Depending on whether the aircraft will be parked in a hangar or tied down at a small airport, the fees can range from $50 to $300 per month. There is often no landing fee in small airports, but it is something to be mindful of when looking for hanger space.

Hanger costs are based on the size of the aircraft to fit in it. Most small hangers designed to fit light aircraft can usually accommodate both small helicopters and airplanes.

A Cessna Skyhawk is 27ft long and a wingspan of 36ft whereas a Robinson R44 is 38ft long but is only 7ft wide when the main rotor blades are stowed fore and aft.


Most small aircraft contain piston engines which use AVGAS or Aviation Gas. Aircraft with gas turbine engines use Jet-A fuel.
The engine type the aircraft has will dictate its fuel burn and therefore it’s running cost. Gas turbines consume fuel up to 4x more per hour compared to a piston engine. This can be a big decision decider.

In the US, the price of AVGAS ranges from $6.20-$7.10 per gallon, while Jet-A ranges from $6.24-$7.21 per gallon. Here is a website that shows an updated average price for aviation fuel depending on your area in the US.

Fuel Burn

The bigger the aircraft, the bigger its engine, and thus the higher the fuel consumption will be.

Aircraft Type# of CylindersAverage Fuel BurnAverage Cost per HourAverage Cost to Fill
C15246 GPH$40/hour$169
C172S48 GPH$52/hour$351
Robinson R2248 GPH $52/hour$172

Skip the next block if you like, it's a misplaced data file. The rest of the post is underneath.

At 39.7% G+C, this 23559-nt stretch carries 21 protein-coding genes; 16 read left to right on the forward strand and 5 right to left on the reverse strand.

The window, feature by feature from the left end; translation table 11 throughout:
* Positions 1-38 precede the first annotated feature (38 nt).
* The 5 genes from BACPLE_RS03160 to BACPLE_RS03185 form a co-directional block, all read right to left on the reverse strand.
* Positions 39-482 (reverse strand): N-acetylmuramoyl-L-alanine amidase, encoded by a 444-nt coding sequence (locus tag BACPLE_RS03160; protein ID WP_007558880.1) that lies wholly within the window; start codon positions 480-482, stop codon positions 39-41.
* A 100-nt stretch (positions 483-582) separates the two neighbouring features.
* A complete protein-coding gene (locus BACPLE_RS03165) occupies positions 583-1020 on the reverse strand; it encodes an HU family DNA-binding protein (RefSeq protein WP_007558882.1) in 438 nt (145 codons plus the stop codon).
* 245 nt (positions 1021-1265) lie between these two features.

Robinson R44615 GPH $98/hour$303
AVGAS computation is based on May 2022 average price of $6.50 per gallon

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Inspection and Maintenance

There are two types of expenses associated with aircraft maintenance: Fixed and Variable

Fixed costs are spent whether the aircraft is used or not, to maintain airworthiness. To remain airworthy the FAA requires all aircraft in the US to undergo an annual inspection, abide by mandatory airworthiness directives, registration, taxes, and other annual fees.

Variable costs include maintenance based on hours flown per year, part replacement, avionics repair, and other miscellaneous costs. Owners are also advised to save for expensive costs like engine, transmission, or rotor blade overhauls or replacement.

The more an aircraft is flown each year, the more hours the costs get spread across therefore reducing the hourly operating costs:


Fixed and Variable costs each year = $15,000

  • 50 Hours flown each year = $15,000 / 50 = $300/hour
  • 100 Hours flown each year = $15,000 / 100 = $150/hour
  • 300 Hours flown each year = $15,000 / 300 = $50/hour
  • 500 Hours flown each year = $15,000 / 500 = $30/hour

By their nature, helicopters cost far more to maintain than an airplane due to the number of rotating and moving components on the aircraft. The drive train, main rotor system, tail rotor system, and flight control systems all have many more components that an airplane does not have.

These components take longer to inspect and maintain and add additional costs when needing replacement. Due to these factors, the annual maintenance cost of a helicopter increases which must be dispersed over the hourly operating cost.

Typical Annual Maintenance costs:

Cessna 172 Skyhawk: $22/flight hour + $18/ hour reserve of engine/aircraft overhaul

Robinson R44 Raven II: $35/flight hour + $107/ hour reserve of engine/aircraft overhaul

Maintenance costs are wildly different between aircraft. The age, condition, location flown, the number of hours flown and labor costs will all dictate the total cost for the year. Some years the maintenance costs can be minimal while other years an overhaul or unexpected component failure can increase the annual costs to tens of thousands of dollars, especially with a helicopter.